A New Twist at the PATH Station
The new “temporary” entrance to the PATH station at the World Trade Center, facing Vesey Street, will serve commuters until 2011. This picture was taken on Monday evening, hours before its scheduled opening.
The 50,000 PATH commuters heading into Lower Manhattan on Tuesday morning will find a new direction — north — to leave the World Trade Center terminal.
This is the third temporary PATH terminal entrance and exit to have been constructed since 9/11. The modest structure stands on Vesey Street, at the confluence of Greenwich Street and West Broadway, opposite the 7 World Trade Center plaza. Like the current station and the one that was destroyed, it has an imposing bank of escalators running between the mezzanine and concourse levels. It will be in use until 2011, when the final version of the terminal, designed by Santiago Calatrava, will be completed.
The current entrance on Church Street is to stay open about two more weeks. Once it is shut down, the entire west side of Church Street, between Vesey and Liberty Streets, will be closed to pedestrians. (That means Philip Belpasso, the street flutist who ceaselessly plays “Amazing Grace” at ground zero, will have to find a new perch.) “This will be the last ‘temporary’ entrance,” said Steven Coleman, a spokesman for the Port Authority of New York and New Jersey. “The next time we announce an entrance, it will be the permanent entrance to the Calatrava station.”
Besides the convenience of the Church Street entrance, PATH travelers will also lose one of the best public viewing spots around the trade center site: a fence running along the edge of the concourse level, offering views directly into the construction area, where people often stepped out of the commuting tide to reflect quietly.
There is really no such thing as quiet any longer on those 16 acres.
On the mezzanine level of the existing station, the route to the new Vesey Street escalators is already clear. What will be lost in the transition is the viewing area on the concourse of the Church Street entrance. Commuters could glimpse through this fence at the construction activity at ground zero. It was one of the best public vantages available anywhere around the site.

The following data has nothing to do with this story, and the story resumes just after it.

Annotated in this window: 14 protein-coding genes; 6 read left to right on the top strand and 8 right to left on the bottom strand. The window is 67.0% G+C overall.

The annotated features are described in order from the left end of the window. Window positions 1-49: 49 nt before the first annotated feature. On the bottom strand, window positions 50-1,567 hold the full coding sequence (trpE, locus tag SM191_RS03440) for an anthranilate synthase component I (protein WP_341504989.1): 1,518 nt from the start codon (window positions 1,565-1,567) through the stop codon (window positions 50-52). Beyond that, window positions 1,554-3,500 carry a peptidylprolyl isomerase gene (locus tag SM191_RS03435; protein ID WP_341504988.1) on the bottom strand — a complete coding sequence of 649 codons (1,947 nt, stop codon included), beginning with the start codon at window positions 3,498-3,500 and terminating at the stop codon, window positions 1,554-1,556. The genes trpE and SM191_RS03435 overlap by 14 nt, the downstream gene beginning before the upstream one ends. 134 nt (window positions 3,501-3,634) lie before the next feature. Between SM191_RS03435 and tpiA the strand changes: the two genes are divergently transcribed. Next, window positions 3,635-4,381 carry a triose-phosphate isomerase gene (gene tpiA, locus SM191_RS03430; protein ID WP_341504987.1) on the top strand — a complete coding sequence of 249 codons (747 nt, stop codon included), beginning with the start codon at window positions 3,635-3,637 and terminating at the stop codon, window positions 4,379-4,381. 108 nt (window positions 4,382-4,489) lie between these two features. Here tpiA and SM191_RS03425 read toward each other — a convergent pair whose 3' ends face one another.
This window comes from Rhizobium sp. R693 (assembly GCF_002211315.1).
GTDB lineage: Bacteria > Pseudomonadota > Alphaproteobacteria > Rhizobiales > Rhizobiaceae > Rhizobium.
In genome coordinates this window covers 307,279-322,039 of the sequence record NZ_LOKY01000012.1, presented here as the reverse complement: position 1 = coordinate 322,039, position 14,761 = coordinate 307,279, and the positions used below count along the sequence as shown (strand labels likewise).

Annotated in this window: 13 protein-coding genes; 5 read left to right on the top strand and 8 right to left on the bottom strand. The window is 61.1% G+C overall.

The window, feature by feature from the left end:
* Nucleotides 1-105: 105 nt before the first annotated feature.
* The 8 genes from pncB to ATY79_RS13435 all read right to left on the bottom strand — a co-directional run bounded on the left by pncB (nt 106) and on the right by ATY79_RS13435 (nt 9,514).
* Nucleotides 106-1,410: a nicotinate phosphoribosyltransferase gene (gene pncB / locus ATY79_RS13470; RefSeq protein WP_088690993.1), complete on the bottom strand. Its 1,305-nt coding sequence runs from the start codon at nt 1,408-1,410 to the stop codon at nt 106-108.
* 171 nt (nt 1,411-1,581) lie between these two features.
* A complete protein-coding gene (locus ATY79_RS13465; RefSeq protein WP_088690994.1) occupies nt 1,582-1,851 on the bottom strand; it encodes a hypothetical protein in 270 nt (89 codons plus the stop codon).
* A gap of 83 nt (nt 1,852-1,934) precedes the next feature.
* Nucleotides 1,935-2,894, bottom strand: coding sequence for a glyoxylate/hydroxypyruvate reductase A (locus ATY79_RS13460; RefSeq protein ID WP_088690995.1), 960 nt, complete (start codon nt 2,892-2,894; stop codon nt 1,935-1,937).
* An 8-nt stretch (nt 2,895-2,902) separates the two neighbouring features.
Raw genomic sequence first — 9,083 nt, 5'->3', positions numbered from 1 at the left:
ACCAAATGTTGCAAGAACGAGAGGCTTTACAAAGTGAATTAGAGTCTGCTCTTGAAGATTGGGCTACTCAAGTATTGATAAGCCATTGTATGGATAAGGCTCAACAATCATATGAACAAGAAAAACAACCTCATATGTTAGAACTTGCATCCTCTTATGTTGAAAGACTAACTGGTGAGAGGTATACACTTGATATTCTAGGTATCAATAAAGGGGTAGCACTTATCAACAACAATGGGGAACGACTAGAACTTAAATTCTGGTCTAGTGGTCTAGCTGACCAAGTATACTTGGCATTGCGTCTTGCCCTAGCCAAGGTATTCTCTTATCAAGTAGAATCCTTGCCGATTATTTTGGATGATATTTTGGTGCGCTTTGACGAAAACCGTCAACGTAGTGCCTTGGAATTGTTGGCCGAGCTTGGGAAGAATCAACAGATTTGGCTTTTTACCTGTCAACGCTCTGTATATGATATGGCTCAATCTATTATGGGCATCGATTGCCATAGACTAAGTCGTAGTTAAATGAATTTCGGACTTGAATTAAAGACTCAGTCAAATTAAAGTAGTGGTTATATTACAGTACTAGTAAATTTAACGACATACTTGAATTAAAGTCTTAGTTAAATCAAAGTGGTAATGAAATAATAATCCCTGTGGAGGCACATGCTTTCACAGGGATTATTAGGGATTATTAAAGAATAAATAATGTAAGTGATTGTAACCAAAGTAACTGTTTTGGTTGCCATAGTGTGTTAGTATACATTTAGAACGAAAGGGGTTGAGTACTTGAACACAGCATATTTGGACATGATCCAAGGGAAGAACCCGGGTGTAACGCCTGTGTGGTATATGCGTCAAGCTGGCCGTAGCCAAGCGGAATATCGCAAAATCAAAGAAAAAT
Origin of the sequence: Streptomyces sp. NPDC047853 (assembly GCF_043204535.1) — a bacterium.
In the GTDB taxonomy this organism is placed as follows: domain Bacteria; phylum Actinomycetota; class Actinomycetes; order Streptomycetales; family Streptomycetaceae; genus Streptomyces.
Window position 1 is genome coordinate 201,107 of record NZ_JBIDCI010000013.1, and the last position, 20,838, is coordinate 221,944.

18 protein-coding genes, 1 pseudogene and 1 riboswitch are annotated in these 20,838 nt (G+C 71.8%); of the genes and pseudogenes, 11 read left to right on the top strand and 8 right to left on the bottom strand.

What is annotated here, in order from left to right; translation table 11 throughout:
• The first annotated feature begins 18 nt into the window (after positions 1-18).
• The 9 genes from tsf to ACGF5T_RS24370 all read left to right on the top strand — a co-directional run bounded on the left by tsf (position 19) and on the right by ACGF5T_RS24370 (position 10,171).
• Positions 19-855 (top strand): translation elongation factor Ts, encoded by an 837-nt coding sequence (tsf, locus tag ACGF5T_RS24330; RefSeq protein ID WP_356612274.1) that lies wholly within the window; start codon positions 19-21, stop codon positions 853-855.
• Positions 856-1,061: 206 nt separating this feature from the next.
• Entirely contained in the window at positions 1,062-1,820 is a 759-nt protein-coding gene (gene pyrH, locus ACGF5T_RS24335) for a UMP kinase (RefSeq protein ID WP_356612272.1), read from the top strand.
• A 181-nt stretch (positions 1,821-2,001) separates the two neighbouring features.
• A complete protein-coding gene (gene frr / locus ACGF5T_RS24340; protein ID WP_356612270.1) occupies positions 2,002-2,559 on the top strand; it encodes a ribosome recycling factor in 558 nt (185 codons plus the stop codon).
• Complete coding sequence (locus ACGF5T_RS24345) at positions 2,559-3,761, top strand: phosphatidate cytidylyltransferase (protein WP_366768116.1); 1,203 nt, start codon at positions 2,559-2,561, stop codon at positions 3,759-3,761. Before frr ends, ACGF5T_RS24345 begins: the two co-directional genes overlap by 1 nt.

1. April 1st, 2008 10:01 am It never ceases to amaze me how the richest most powerful city in the world can have such amateurish transportation solutions. This new temporary station is simply embarrassing. 9/11 was almost 7 years ago! Will we walking in puddles (at times frozen), dust, and mud for another 3 years? — Posted by Felipe
2. April 1st, 2008 10:39 am Felipe, It’s really very simple- the city is not in control of its transportation infrastructure. Both the PATH and NYC Transit are controlled from outside of the city. Our money goes to Albany, Washington, and the various “Authorities”, and the little that comes back is what goes to fund our transportation. That’s why I doubt congestion pricing will be of any benefit to the city- it’s just another $500 million for Albany. — Posted by Boris
3. April 1st, 2008 11:13 am I’d like to know how come the Port Authority always gets the job done, efficiently, safely, quietly, within budget and on time - every time. I remember well the old H&M Tubes. When the PA took over, lots of folks were afraid the already fragile service would suffer. They have gone from strength to strength. Their equipment is lovely; a joy to look at and a pleasure to ride. The employees are chipper and courteous. When they change something, it’s no big secret until the last minute — they keep folks informed every step of the way. I have no connection with the PA or the PATH except as an occasional [before I retired I used to be regular] user. There ought to be some kind of award they could be given for all they do, every day, to make Manhattan and Jersey City more liveable and pleasant. — Posted by old Hudson Tube rider
4. April 1st, 2008 11:32 am Hey post number 3… On time? On budget? It’s obvious you haven’t used the system in 30 years… — Posted by scott
5. April 1st, 2008 12:13 pm Looks good - the PA deserves a medal for the quality of their “temporary” structures. Although they have a certain looks-like-a-Staples sparse minimalism to them, they exceed the quality of many MTA permanent stations. The new route north should cut out a lot of time for WFC workers and BPC residents - this was always a pain even with the old WTC. Will the permanent station allow passengers to exit from the station mezzanine directly west? This is in some ways far more important than the minor time savings of underground connections to MTA subways to the east. — Posted by uSkyscraper
6. April 1st, 2008 1:30 pm The new permanent station will be connected to an underground walkway that runs west to WFC/BPC, and east to the Fulton Street subway complex. You will be able to walk almost comletely across lower manhattan underground when it is all finished — Posted by Usher
This temporary entrance adds a few blocks more for those walking to lower broadway.
Really an overhead walkway should have been constructed so pedestians can avoid the traffic.
Now added to the mess are the crossing construction vehicles and narrowing of the sidewalks to get to your destinations.
Wait until the tourists catch on to the new views and cause more conjestion.
Will it take a pedestrian/auto accident to close off the streets? The streets such as church street should be closed until the new station is completed.
— Posted by MIKE